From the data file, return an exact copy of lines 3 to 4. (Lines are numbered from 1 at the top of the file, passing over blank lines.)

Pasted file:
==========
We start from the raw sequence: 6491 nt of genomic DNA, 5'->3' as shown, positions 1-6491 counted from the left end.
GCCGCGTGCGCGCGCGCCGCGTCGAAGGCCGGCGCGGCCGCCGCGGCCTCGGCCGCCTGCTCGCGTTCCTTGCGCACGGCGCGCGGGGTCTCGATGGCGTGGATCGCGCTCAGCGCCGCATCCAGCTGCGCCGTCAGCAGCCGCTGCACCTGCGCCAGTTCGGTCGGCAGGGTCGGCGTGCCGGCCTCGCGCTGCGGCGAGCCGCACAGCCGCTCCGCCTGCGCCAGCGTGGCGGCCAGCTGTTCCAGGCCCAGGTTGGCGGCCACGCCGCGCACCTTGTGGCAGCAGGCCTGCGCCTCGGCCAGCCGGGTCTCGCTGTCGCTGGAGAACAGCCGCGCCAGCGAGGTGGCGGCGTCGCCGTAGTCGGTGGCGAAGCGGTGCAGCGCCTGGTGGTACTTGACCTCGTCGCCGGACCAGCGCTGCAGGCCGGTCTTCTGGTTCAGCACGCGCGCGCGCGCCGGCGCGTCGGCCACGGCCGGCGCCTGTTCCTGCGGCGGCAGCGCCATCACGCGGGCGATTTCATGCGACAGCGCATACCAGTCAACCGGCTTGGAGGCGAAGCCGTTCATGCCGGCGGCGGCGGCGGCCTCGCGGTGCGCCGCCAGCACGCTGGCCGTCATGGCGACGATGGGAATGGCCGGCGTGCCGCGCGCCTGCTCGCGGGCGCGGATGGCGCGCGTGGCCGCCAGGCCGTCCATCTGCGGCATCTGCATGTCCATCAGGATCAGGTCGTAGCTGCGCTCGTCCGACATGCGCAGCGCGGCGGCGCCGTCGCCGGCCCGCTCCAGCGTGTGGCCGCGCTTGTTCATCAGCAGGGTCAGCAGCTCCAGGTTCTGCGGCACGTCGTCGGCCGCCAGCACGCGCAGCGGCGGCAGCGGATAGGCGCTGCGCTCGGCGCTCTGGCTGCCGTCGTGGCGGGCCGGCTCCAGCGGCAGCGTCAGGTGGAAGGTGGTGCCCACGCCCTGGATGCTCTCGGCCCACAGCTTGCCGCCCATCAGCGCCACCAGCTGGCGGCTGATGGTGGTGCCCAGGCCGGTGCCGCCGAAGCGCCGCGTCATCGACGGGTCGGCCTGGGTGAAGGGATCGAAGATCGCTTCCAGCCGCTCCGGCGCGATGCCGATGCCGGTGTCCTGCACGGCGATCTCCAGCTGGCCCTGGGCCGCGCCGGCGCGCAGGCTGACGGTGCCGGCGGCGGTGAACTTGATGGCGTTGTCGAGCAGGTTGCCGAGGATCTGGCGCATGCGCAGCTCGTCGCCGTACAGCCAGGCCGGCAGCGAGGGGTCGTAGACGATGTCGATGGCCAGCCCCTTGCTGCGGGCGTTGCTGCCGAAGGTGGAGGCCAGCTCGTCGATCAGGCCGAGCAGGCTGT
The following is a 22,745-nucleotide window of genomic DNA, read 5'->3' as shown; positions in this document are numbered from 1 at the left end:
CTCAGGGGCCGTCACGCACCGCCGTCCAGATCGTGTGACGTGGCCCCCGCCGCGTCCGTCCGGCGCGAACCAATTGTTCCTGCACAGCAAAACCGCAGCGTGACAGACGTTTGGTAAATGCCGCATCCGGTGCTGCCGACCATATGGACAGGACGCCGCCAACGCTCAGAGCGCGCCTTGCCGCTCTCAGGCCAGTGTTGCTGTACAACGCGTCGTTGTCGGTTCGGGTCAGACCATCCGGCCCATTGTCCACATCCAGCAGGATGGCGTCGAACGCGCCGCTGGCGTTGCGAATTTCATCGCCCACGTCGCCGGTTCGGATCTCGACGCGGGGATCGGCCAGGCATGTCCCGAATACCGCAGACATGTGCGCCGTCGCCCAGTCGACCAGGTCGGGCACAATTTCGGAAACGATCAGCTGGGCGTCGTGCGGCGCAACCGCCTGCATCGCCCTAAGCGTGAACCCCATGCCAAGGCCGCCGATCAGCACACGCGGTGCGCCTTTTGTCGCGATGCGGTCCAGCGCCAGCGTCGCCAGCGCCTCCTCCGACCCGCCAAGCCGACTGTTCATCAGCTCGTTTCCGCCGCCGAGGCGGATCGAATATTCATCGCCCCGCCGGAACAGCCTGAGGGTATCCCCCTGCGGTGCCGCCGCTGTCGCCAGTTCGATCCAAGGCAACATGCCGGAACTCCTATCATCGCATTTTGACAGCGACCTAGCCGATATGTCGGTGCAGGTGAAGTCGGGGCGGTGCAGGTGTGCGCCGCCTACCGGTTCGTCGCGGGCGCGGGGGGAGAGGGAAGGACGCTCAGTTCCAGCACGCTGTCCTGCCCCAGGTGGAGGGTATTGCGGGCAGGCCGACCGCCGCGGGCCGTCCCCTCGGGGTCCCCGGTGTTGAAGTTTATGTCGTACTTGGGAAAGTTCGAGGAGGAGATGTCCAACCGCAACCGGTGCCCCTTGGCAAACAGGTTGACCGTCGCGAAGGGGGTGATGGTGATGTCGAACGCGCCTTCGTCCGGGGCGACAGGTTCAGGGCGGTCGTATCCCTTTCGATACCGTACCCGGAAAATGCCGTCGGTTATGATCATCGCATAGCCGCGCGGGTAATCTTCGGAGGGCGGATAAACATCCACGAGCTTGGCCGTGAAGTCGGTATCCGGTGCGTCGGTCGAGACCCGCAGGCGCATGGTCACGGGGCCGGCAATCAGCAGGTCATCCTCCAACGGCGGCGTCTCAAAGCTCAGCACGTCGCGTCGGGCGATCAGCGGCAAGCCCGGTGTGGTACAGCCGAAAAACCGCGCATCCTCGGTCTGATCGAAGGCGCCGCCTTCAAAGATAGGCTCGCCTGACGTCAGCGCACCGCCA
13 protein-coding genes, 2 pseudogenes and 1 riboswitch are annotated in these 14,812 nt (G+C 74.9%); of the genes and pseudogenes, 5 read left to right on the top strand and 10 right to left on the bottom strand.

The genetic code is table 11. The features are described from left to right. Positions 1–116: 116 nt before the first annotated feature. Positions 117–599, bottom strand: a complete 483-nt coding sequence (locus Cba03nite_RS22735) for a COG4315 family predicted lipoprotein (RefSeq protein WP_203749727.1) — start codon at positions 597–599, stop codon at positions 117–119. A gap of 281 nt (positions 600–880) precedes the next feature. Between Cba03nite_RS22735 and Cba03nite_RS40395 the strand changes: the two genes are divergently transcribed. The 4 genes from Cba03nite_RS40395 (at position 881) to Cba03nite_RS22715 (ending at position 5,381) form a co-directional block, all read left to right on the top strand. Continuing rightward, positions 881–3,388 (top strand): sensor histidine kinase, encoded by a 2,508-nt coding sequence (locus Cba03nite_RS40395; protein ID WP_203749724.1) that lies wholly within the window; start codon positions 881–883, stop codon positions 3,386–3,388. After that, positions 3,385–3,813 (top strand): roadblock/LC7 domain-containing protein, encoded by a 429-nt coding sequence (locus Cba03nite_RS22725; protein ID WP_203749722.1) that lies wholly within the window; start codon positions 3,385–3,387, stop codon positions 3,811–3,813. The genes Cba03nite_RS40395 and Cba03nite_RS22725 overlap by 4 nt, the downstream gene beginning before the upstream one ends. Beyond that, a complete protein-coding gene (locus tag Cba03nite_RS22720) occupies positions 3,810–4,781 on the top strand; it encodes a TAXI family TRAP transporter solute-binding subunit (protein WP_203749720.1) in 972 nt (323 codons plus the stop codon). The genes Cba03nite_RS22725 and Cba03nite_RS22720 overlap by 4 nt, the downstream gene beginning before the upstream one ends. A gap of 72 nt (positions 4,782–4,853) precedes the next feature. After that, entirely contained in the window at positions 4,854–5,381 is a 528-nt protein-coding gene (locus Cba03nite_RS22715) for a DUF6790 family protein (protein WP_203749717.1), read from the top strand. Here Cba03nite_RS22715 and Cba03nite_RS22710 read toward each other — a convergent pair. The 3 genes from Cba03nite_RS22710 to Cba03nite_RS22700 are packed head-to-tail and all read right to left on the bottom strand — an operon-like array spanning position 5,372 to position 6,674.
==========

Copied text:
The following is a 22,745-nucleotide window of genomic DNA, read 5'->3' as shown; positions in this document are numbered from 1 at the left end:
CTCAGGGGCCGTCACGCACCGCCGTCCAGATCGTGTGACGTGGCCCCCGCCGCGTCCGTCCGGCGCGAACCAATTGTTCCTGCACAGCAAAACCGCAGCGTGACAGACGTTTGGTAAATGCCGCATCCGGTGCTGCCGACCATATGGACAGGACGCCGCCAACGCTCAGAGCGCGCCTTGCCGCTCTCAGGCCAGTGTTGCTGTACAACGCGTCGTTGTCGGTTCGGGTCAGACCATCCGGCCCATTGTCCACATCCAGCAGGATGGCGTCGAACGCGCCGCTGGCGTTGCGAATTTCATCGCCCACGTCGCCGGTTCGGATCTCGACGCGGGGATCGGCCAGGCATGTCCCGAATACCGCAGACATGTGCGCCGTCGCCCAGTCGACCAGGTCGGGCACAATTTCGGAAACGATCAGCTGGGCGTCGTGCGGCGCAACCGCCTGCATCGCCCTAAGCGTGAACCCCATGCCAAGGCCGCCGATCAGCACACGCGGTGCGCCTTTTGTCGCGATGCGGTCCAGCGCCAGCGTCGCCAGCGCCTCCTCCGACCCGCCAAGCCGACTGTTCATCAGCTCGTTTCCGCCGCCGAGGCGGATCGAATATTCATCGCCCCGCCGGAACAGCCTGAGGGTATCCCCCTGCGGTGCCGCCGCTGTCGCCAGTTCGATCCAAGGCAACATGCCGGAACTCCTATCATCGCATTTTGACAGCGACCTAGCCGATATGTCGGTGCAGGTGAAGTCGGGGCGGTGCAGGTGTGCGCCGCCTACCGGTTCGTCGCGGGCGCGGGGGGAGAGGGAAGGACGCTCAGTTCCAGCACGCTGTCCTGCCCCAGGTGGAGGGTATTGCGGGCAGGCCGACCGCCGCGGGCCGTCCCCTCGGGGTCCCCGGTGTTGAAGTTTATGTCGTACTTGGGAAAGTTCGAGGAGGAGATGTCCAACCGCAACCGGTGCCCCTTGGCAAACAGGTTGACCGTCGCGAAGGGGGTGATGGTGATGTCGAACGCGCCTTCGTCCGGGGCGACAGGTTCAGGGCGGTCGTATCCCTTTCGATACCGTACCCGGAAAATGCCGTCGGTTATGATCATCGCATAGCCGCGCGGGTAATCTTCGGAGGGCGGATAAACATCCACGAGCTTGGCCGTGAAGTCGGTATCCGGTGCGTCGGTCGAGACCCGCAGGCGCATGGTCACGGGGCCGGCAATCAGCAGGTCATCCTCCAACGGCGGCGTCTCAAAGCTCAGCACGTCGCGTCGGGCGATCAGCGGCAAGCCCGGTGTGGTACAGCCGAAAAACCGCGCATCCTCGGTCTGATCGAAGGCGCCGCCTTCAAAGATAGGCTCGCCTGACGTCAGCGCACCGCCA